I’m running an event-sourced system with ~300 million entities, and I’m persisting events using the R2DBC plugin. In the log, I’m getting frequent messages that indicate unexpectedly long DB operations, e.g.
insert [Variant|1_d91439d5261ba186ddc0ddf2e3351291_9502fb2b89cb53c3ef24aed51ca09994] - getConnection took  µs insert [Variant|1_cff35e4413aceb4de82fe113f755451c_b42d35106898db1d2ecd262649c69f23] - DB call completed [2023-08-07T22:02:15.866209Z] in  µs select eventsByPersistenceId [Parent|1_35bd1a5323e49022a8cca07e8e21e1f2] - Selected  rows in  µs select highest seqNr [Parent|1_b2b064e73a2b764b895b5718a93745d1] - Selected  rows in  µs
The high latency doesn’t seem to be related to the DB server: p99 latency there is below 1ms.
So, this has to be client-side, right? What exactly is happening? Is it something like the (completed)
Futures containing the results from the DB are not being scheduled to run on the CPU soon enough?
I’m running the Starvation Detector on all of the relevant dispatchers, and I do get the occasional warning, e.g.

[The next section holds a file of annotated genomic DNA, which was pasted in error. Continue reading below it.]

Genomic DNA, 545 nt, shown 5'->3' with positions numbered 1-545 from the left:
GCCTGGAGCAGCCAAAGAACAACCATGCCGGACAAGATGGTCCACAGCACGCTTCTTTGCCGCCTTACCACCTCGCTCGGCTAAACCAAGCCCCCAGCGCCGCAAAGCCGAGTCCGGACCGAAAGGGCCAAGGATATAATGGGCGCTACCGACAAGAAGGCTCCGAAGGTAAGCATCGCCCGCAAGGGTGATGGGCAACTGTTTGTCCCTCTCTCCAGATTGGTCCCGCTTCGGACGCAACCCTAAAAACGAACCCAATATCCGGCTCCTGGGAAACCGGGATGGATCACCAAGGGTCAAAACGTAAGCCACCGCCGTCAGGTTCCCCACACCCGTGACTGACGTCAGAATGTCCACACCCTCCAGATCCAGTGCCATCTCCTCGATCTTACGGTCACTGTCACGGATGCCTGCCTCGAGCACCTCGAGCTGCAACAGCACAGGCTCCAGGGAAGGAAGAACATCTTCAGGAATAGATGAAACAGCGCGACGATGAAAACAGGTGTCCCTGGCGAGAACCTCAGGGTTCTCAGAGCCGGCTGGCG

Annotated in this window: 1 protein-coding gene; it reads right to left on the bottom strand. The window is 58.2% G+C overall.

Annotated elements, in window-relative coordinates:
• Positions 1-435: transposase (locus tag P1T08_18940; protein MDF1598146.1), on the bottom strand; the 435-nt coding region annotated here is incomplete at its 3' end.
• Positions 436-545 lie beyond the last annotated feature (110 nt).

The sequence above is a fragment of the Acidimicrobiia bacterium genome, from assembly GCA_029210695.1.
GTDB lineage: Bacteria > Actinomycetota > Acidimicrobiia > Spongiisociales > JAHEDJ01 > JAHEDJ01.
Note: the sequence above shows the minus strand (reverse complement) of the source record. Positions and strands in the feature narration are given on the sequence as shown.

Exceedingly long scheduling time on ExecutionContext Dispatcher[command-hub.dispatchers.persistence]. Starvation detector task was only executed after 499 ms which is longer than the warning threshold of 100 milliseconds. This might be a sign of thread, CPU, or dispatcher starvation. This can be caused by blocking calls, CPU overload, GC, or overlong work units.
Among those 4 causes, this seems like CPU overload, because I’ve been pretty careful to avoid the other 3. In situations like these, is the solution to either a) throw more compute resources at the problem, or b) decrease parallelism to a level that the current compute resources can handle?
I guess I’m using this post as a sounding board for my own conclusion. But also, maybe I’m missing something or am flat-out wrong. Any insight is appreciated.